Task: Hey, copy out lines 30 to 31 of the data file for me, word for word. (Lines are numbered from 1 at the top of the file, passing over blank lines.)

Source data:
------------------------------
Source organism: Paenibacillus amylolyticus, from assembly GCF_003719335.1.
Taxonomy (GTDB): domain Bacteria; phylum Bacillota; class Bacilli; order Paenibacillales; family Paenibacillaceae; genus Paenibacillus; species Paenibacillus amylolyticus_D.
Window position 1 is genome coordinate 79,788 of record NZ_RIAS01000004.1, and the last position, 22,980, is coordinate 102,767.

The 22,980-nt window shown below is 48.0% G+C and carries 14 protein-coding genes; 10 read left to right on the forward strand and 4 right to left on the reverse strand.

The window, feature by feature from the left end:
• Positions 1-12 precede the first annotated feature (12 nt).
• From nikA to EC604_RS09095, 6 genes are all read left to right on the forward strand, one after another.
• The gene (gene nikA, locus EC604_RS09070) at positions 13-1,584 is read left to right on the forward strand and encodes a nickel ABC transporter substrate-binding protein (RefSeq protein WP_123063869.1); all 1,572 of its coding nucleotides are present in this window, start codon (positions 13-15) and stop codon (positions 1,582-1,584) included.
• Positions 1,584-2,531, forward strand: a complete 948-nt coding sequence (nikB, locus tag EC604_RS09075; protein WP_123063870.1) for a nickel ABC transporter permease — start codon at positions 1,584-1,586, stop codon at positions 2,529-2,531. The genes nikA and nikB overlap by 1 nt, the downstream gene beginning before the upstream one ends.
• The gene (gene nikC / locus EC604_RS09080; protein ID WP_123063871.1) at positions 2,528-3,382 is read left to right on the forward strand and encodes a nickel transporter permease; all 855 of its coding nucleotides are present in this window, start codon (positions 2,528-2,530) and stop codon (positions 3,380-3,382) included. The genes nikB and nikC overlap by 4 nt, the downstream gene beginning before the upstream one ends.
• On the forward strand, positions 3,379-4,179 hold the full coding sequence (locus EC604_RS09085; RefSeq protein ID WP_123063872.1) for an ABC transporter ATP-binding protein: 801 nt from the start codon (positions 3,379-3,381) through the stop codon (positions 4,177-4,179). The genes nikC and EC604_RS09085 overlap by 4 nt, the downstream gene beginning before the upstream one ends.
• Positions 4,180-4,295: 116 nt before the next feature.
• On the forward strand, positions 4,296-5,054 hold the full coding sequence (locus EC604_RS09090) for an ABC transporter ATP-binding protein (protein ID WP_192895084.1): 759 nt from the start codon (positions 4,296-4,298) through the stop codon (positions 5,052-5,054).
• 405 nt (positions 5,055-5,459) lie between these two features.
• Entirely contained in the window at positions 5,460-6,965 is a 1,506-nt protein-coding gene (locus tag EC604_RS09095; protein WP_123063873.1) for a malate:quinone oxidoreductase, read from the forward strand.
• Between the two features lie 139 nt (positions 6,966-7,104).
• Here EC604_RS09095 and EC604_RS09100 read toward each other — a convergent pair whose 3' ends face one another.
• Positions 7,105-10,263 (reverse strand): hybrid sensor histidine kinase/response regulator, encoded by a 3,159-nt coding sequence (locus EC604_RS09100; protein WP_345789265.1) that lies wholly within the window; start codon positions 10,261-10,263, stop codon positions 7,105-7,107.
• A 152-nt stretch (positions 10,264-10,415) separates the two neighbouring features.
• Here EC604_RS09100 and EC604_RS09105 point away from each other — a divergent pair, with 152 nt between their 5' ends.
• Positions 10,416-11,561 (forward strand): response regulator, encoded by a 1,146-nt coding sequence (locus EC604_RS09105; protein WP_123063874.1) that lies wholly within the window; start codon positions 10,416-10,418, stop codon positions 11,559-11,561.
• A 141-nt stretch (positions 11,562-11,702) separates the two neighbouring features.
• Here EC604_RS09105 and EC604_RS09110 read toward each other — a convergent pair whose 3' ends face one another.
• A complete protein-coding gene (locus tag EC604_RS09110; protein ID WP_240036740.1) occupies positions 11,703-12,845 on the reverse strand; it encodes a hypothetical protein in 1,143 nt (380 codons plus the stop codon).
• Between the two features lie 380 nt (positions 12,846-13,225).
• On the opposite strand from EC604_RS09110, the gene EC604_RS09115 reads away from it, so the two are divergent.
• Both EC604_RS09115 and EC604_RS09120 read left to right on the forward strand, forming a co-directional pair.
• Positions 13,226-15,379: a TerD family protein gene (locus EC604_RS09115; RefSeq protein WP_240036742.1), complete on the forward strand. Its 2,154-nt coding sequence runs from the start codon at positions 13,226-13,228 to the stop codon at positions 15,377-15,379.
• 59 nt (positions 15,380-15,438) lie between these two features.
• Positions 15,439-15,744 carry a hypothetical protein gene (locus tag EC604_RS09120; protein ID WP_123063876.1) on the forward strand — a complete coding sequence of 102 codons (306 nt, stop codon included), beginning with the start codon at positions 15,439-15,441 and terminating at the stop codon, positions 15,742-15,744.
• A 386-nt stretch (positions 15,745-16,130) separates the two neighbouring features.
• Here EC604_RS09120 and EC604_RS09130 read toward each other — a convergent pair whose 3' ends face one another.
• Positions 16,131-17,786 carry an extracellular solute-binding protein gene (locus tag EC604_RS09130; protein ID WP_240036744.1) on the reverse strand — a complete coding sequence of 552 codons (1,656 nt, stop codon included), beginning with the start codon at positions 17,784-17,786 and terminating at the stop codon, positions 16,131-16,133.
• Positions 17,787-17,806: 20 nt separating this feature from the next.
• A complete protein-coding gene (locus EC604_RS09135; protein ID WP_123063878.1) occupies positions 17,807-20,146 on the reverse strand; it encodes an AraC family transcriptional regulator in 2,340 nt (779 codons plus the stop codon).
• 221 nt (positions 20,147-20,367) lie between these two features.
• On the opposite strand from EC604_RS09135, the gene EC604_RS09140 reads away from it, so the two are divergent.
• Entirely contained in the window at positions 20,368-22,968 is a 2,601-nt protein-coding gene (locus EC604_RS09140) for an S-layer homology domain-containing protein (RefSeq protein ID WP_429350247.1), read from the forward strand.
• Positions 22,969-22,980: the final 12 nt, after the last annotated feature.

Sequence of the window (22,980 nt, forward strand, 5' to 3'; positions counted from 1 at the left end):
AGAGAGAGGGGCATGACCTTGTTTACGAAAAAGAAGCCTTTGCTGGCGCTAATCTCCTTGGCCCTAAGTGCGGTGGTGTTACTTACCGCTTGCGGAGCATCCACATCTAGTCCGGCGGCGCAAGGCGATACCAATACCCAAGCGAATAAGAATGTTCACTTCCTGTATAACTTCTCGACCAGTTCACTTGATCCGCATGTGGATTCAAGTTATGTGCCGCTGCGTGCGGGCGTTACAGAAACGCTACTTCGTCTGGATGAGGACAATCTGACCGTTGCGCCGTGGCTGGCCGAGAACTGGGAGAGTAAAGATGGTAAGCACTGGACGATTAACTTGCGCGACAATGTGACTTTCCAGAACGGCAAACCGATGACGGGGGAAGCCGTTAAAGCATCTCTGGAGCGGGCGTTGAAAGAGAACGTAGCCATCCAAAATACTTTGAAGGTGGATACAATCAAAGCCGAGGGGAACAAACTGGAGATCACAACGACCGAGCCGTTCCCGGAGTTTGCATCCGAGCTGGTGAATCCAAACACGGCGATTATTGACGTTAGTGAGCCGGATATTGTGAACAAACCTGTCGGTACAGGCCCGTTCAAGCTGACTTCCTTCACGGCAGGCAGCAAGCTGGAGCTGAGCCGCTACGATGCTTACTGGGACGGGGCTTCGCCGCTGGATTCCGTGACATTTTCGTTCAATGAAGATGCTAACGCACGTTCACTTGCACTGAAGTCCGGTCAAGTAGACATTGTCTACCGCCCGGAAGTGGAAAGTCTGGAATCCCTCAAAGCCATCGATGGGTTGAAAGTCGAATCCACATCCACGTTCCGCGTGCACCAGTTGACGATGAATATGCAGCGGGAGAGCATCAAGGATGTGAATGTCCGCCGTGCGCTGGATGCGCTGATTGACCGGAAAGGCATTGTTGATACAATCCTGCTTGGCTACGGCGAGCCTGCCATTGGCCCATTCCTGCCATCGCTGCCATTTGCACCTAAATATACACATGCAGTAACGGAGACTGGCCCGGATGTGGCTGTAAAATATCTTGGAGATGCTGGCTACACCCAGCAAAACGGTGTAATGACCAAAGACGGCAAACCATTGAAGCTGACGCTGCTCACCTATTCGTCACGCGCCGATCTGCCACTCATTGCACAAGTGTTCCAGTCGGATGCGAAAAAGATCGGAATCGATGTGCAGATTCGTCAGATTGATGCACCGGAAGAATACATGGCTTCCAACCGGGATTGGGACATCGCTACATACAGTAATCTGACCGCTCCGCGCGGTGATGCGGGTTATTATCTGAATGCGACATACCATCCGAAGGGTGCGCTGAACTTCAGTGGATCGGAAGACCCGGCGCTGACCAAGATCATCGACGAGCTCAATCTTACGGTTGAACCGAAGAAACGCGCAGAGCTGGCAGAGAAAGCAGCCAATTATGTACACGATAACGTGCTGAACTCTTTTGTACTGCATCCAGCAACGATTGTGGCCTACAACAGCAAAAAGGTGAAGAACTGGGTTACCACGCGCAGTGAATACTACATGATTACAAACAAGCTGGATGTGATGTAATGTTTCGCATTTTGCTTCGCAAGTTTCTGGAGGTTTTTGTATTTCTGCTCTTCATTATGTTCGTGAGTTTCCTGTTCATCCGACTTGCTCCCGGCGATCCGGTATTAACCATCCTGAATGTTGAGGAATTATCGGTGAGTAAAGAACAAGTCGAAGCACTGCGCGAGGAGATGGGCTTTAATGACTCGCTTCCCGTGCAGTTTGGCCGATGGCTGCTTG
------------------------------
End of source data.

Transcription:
• Positions 15,439-15,744 carry a hypothetical protein gene (locus tag EC604_RS09120; protein ID WP_123063876.1) on the forward strand — a complete coding sequence of 102 codons (306 nt, stop codon included), beginning with the start codon at positions 15,439-15,441 and terminating at the stop codon, positions 15,742-15,744.
• A 386-nt stretch (positions 15,745-16,130) separates the two neighbouring features.